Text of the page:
Oxford Studies in Ancient Philosophy, Volume 47

Paperback | November 14, 2014

EditorBrad Inwood

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Oxford Studies in Ancient Philosophy is a volume of original articles on all aspects of ancient philosophy. The articles may be of substantial length, and include critical notices of major books. OSAP is now published twice yearly, in both hardback and paperback.

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Oxford Studies in Ancient Philosophy is a volume of original articles on all aspects of ancient philosophy. The articles may be of substantial length, and include critical notices of major books. OSAP is now published twice yearly, in both hardback and paperback.

Brad Inwood is University Professor of Classics and Philosophy at the University of Toronto.

other books by Brad Inwood

The Cambridge Companion to the Stoics
The Cambridge Companion to the Stoics

Kobo ebook|May 5 2003

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see all books by Brad Inwood
Format:PaperbackDimensions:320 pagesPublished:November 14, 2014Publisher:Oxford University PressLanguage:English

The following ISBNs are associated with this title:

ISBN - 10:0198722729

ISBN - 13:9780198722724

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Table of Contents

Mark A. Johnstone: On 'Logos' in HeraclitusAgnes Gellen Callard: Ignorance and Akrasia-Denial in the ProtagorasDamien Storey: Appearance, Perception, and Non-Rational Belief: Republic 602 C-603 APieter Sjoerd Hasper and Joel Yurdin: Between Perception and Scientific Knowledge: Aristotle's Account of ExperiencePatricio A. Fernandez: Reasoning and the Unity of Aristotle's Account of Animal MotionPavlos Kontos: Non-Virtuous Intellectual States in Aristotle's EthicsJ. P. F. Wynne: Learned and Wise: Cotta the Sceptic in Cicero's On the Nature of the GodsDavid H. Kaufman: Galen on the Therapy of Distress and the Limits of Emotional TherapyIndex Locorum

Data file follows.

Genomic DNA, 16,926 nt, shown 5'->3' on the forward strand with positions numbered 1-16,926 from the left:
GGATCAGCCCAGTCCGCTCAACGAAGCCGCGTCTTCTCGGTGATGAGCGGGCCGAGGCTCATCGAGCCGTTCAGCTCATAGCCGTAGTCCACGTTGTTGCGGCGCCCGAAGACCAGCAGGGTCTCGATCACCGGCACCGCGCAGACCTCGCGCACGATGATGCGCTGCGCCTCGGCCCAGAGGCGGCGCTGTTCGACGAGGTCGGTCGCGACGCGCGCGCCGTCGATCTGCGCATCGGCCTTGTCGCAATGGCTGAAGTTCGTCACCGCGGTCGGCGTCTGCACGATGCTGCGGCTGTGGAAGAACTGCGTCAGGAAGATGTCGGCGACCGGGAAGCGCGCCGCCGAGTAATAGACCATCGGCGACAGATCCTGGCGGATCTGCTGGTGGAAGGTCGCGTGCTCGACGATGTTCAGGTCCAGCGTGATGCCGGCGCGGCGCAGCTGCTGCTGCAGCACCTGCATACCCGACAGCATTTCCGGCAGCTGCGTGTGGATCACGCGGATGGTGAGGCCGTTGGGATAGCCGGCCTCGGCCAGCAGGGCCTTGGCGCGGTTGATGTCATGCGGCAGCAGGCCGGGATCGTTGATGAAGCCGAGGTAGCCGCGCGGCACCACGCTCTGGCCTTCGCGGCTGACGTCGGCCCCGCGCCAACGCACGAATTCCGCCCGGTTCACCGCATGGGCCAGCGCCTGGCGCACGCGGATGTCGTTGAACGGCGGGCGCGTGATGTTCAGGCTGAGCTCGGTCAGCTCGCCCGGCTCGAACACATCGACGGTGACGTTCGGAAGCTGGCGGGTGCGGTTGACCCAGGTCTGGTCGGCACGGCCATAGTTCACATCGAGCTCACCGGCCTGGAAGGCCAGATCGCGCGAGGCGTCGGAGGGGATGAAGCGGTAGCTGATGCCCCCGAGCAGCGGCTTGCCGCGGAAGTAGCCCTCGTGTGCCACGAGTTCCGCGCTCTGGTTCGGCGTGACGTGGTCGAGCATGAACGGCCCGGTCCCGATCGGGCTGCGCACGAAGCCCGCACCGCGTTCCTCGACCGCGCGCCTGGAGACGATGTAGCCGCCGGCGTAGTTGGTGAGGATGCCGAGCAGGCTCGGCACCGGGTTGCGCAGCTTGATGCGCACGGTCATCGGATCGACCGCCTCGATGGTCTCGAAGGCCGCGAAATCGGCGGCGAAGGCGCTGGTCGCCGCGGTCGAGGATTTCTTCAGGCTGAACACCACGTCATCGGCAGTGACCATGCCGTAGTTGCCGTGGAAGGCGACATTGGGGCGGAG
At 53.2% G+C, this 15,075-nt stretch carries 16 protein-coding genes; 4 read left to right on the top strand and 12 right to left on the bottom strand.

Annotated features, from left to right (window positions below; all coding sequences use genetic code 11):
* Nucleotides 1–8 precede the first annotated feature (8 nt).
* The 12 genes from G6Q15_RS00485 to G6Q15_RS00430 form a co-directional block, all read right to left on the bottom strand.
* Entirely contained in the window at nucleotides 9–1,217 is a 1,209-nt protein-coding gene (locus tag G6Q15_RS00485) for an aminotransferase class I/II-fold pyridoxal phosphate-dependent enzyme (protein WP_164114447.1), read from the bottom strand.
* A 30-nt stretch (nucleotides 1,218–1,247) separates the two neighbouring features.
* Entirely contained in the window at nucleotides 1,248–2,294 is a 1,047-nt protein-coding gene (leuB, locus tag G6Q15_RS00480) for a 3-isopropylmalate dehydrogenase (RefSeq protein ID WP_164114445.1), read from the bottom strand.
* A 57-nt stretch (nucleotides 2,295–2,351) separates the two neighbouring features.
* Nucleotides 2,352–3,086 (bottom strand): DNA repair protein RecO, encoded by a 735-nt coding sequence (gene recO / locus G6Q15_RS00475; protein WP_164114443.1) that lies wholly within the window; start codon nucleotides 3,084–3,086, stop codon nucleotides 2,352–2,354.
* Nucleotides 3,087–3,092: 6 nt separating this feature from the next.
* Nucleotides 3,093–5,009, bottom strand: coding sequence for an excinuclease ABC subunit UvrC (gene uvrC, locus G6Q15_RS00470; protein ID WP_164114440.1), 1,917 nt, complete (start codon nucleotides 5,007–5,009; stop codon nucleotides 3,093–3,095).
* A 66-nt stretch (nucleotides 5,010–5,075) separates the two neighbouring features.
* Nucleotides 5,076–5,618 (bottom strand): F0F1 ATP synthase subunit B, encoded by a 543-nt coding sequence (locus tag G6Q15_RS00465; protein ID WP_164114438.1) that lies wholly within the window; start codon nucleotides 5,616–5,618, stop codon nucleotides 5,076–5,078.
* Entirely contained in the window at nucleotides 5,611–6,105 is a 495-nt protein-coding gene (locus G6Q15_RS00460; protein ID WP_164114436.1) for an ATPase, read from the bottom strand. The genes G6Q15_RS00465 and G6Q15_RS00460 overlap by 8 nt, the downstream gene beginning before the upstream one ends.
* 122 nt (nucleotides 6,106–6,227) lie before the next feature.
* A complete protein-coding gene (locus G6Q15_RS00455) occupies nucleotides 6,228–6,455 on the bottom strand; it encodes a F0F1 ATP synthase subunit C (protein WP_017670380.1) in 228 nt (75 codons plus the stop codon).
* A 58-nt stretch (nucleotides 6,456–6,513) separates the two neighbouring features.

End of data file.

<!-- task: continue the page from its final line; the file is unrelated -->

Editorial Reviews

"The serial Oxford Studies in Ancient Philosophy (OSAP) is fairly regarded as the leading venue for publication in ancient philosophy. It is where one looks to find the state-of-the-art. That the serial, which presents itself more as an anthology than as a journal, has traditionally allowedspace for lengthier studies, has tended only to add to its prestige; it is as if OSAP thus declares that, since it allows as much space as the merits of the subject require, it can be more entirely devoted to the best and most serious scholarship." --Michael Pakaluk, Bryn Mawr Classical Review